This weekend, racers competed in the final motorsports event at Myrtle Beach Speedway (SC). The historic venue announced in May it would close this summer, the property sold with plans for redevelopment.
General Manager Steve Zacharias and a group of partners have since purchased Florence Motor Speedway, and will get back on track at that facility to close out the 2020 season. Still, Saturday and Sunday marked the end of an era, closing the book on a place where racing took place since 1958.
Jamie Weatherford, a long-time racer at the speedway, admitted he entered Saturday’s Late Model Stock race trying not to think about the emotions of the day. However, the years of memories were difficult to ignore.
“I was trying to put it on the backburner and not think about it,” Weatherford told Speed51. “It’s very sad. Everyone who comes here and races on a weekly basis, and even the guys who come in and run the big races, it grows on you. At some point in time, you’re going to get to race the best of the best.
“Being able to run here like we have over the past years and win some races, that’s special. A lot of good drivers have come here, and it’s beat them down. It’s something we’ll forever hold in our hearts that we were able to come and run good. It’s a tough day.”
One name synonymous with racing at Myrtle Beach over the years has been the surname of “Milliken.” The family tradition started with Jamie Milliken, and was passed on to his son Justin Milliken.
The younger Milliken enjoyed considerable success at the tricky track, including the 2018 Late Model Stock track championship. More importantly, however, Milliken says racing at Myrtle Beach made him who he was as a person.
“This place taught me how to be a man. I am saying goodbye to an old friend. I’ve been coming here a long time and had so many great memories.
“We bought a Late Model and put it in an open carport where rain would blow in the sides and we didn’t even know how to check the oil. We learned how to work on it. We just came down here and pecked away and pecked away. I don’t know how it happened, but we started having success.”
The incredible high of the 2018 track championship came on the heels of one of the most devastating moments of Milliken’s life, as he was injured in a motor vehicle accident which claimed the life of good friend and fellow racer Terry Evans in 2017 while leaving the speedway.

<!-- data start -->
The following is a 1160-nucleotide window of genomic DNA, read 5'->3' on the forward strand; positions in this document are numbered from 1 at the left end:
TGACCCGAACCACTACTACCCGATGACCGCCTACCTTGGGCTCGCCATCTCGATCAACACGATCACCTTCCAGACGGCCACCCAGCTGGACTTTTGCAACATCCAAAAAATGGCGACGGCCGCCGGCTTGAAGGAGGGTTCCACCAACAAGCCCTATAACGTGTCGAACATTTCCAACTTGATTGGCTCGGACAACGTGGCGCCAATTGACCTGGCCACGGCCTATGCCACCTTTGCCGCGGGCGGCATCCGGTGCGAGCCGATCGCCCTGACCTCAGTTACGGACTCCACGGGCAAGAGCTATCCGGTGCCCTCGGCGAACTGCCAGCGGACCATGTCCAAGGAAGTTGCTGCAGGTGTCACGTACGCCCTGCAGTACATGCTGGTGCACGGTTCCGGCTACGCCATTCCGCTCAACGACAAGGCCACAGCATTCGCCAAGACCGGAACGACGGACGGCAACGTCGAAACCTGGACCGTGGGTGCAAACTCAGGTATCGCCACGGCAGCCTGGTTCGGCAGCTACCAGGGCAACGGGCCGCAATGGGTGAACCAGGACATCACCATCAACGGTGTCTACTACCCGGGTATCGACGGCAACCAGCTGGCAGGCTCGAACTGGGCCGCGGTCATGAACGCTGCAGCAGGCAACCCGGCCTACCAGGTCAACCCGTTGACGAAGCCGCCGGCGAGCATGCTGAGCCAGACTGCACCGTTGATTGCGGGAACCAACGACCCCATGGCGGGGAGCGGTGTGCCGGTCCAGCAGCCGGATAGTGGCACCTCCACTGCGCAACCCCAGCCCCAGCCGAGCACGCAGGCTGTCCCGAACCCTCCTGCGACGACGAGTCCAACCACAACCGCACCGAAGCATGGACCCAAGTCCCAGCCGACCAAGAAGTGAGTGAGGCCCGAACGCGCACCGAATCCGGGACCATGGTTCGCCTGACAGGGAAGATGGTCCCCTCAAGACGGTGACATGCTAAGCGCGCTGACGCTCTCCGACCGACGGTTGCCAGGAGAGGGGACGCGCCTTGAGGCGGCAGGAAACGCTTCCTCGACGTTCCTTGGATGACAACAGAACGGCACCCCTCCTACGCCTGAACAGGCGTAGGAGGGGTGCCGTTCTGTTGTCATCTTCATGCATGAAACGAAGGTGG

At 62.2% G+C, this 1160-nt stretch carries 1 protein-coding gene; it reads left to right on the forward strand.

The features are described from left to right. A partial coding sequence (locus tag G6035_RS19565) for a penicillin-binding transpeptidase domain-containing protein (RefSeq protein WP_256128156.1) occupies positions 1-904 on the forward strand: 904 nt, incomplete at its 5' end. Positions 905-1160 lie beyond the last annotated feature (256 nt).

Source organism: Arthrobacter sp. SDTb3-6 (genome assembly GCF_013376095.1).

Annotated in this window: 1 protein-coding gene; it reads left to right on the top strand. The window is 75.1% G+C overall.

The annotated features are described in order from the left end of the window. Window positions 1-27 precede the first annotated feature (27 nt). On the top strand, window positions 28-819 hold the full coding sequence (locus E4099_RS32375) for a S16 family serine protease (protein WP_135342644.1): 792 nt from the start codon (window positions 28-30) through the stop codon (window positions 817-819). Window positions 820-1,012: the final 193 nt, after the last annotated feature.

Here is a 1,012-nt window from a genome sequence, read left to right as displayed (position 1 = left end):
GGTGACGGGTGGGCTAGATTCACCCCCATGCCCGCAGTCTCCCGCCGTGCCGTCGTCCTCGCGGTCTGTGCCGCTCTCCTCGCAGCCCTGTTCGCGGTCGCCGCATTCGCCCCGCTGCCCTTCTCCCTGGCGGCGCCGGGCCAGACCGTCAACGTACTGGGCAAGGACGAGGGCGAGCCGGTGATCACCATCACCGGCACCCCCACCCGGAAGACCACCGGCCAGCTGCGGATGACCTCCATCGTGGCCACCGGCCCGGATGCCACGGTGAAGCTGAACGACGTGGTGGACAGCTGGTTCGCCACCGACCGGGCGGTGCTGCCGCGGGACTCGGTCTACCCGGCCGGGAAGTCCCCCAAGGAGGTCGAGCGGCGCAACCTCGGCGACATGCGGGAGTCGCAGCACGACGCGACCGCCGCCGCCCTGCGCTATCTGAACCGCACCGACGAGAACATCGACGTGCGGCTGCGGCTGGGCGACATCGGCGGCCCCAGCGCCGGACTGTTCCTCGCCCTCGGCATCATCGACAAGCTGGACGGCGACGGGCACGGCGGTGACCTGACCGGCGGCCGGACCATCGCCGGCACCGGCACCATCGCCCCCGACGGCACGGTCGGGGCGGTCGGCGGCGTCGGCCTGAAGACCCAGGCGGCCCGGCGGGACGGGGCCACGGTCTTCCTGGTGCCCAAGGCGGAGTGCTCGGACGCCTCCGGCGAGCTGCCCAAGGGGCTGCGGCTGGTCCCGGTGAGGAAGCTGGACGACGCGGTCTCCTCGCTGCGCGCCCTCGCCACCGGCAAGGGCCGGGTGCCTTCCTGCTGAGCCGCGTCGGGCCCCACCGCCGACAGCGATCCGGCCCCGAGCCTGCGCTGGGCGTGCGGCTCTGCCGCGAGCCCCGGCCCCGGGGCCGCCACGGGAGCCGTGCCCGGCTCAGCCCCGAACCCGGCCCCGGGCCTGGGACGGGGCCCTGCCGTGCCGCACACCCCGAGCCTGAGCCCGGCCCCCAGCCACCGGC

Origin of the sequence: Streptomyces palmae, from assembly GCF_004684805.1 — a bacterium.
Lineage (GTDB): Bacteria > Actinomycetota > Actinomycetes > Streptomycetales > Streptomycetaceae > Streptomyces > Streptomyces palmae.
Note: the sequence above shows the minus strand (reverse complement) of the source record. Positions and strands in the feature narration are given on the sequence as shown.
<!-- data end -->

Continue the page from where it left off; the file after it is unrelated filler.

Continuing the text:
“I’ll never forget, Lee Pulliam, one of the greatest ever, couldn’t be beat, and our little jack-leg team beat him two in a row. A month later, I lost my best friend. We came back here in ’18 and won the state championship and track championship. I’ll take that with me forever.”
Milliken’s race on Saturday ended against the turn three wall as part of a multi-car incident. Nonetheless, Milliken crossed the finish line one last time on foot, waving to the crowd and completing his last race at Myrtle Beach on his terms.
“I knew when we ended up in the fence there was no way I was getting in an ambulance if my two feet would walk in front of each other. If Steve Zacharias was going to drag me into an ambulance, he was gonna have to. If it started raining, I didn’t care. I was going to cross the start/finish line, if I had to crawl, walk, or ride on Sam Yarbrough’s door. I was going to finish this last lap at Myrtle Beach.”
With the 2020 season concluding in August, Myrtle Beach will not contest the signature Myrtle Beach 400, a November tradition at the facility. Will Burns goes into the record books as the final winner of that Late Model Stock crown jewel.
Burns was another local standout, narrowly missing out on the 2020 track championship to Sam Yarbrough. He admitted after the race that the realization of the moment was just starting to set in, and he expected the emotions to only get stronger.
“I’m sure it will hit me again when we pull out of the gate. It almost brought me to tears back there. So many special memories here. From winning my first race to winning the 400, it’s a special place. I’m sure we’ll get plenty of photos before we leave.”
Despite the sadness and disappointment, Burns was able to take solace like many others that the Myrtle Beach racing family will be able to move to Florence Motor Speedway to continue their racing journey.
“Thank goodness Steve Zacharias and his family are moving on to another chapter in racing. We can at least go to Florence Motor Speedway and catch up with everybody and keep racing. Going to be miss the place, for sure.”
To watch a recap of the final Late Model Stock Car race at Myrtle Beach Speedway, click here.
-Story by: Zach Evans, Speed51 Content Supervisor – Twitter: @ztevans
-Photo credit: Speed51 Photo